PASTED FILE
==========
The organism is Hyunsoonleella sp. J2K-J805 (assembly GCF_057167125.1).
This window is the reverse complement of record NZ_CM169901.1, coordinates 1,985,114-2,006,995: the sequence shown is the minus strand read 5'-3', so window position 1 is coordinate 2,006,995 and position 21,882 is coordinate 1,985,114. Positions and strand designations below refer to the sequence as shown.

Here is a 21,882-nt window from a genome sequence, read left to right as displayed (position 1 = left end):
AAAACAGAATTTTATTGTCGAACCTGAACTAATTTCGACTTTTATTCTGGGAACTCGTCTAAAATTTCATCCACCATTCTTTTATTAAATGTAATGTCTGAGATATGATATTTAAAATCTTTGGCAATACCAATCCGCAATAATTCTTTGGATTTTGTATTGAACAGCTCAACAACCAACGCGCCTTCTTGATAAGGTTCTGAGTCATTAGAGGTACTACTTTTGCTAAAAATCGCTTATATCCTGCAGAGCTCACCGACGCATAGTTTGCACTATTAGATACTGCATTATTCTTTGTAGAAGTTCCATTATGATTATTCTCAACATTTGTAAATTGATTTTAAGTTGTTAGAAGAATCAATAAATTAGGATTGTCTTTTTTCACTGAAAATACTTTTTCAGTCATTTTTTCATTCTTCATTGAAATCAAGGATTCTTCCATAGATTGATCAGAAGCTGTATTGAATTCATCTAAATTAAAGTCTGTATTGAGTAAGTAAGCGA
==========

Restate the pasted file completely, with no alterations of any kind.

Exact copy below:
The organism is Hyunsoonleella sp. J2K-J805 (assembly GCF_057167125.1).
This window is the reverse complement of record NZ_CM169901.1, coordinates 1,985,114-2,006,995: the sequence shown is the minus strand read 5'-3', so window position 1 is coordinate 2,006,995 and position 21,882 is coordinate 1,985,114. Positions and strand designations below refer to the sequence as shown.

Here is a 21,882-nt window from a genome sequence, read left to right as displayed (position 1 = left end):
AAAACAGAATTTTATTGTCGAACCTGAACTAATTTCGACTTTTATTCTGGGAACTCGTCTAAAATTTCATCCACCATTCTTTTATTAAATGTAATGTCTGAGATATGATATTTAAAATCTTTGGCAATACCAATCCGCAATAATTCTTTGGATTTTGTATTGAACAGCTCAACAACCAACGCGCCTTCTTGATAAGGTTCTGAGTCATTAGAGGTACTACTTTTGCTAAAAATCGCTTATATCCTGCAGAGCTCACCGACGCATAGTTTGCACTATTAGATACTGCATTATTCTTTGTAGAAGTTCCATTATGATTATTCTCAACATTTGTAAATTGATTTTAAGTTGTTAGAAGAATCAATAAATTAGGATTGTCTTTTTTCACTGAAAATACTTTTTCAGTCATTTTTTCATTCTTCATTGAAATCAAGGATTCTTCCATAGATTGATCAGAAGCTGTATTGAATTCATCTAAATTAAAGTCTGTATTGAGTAAGTAAGCGA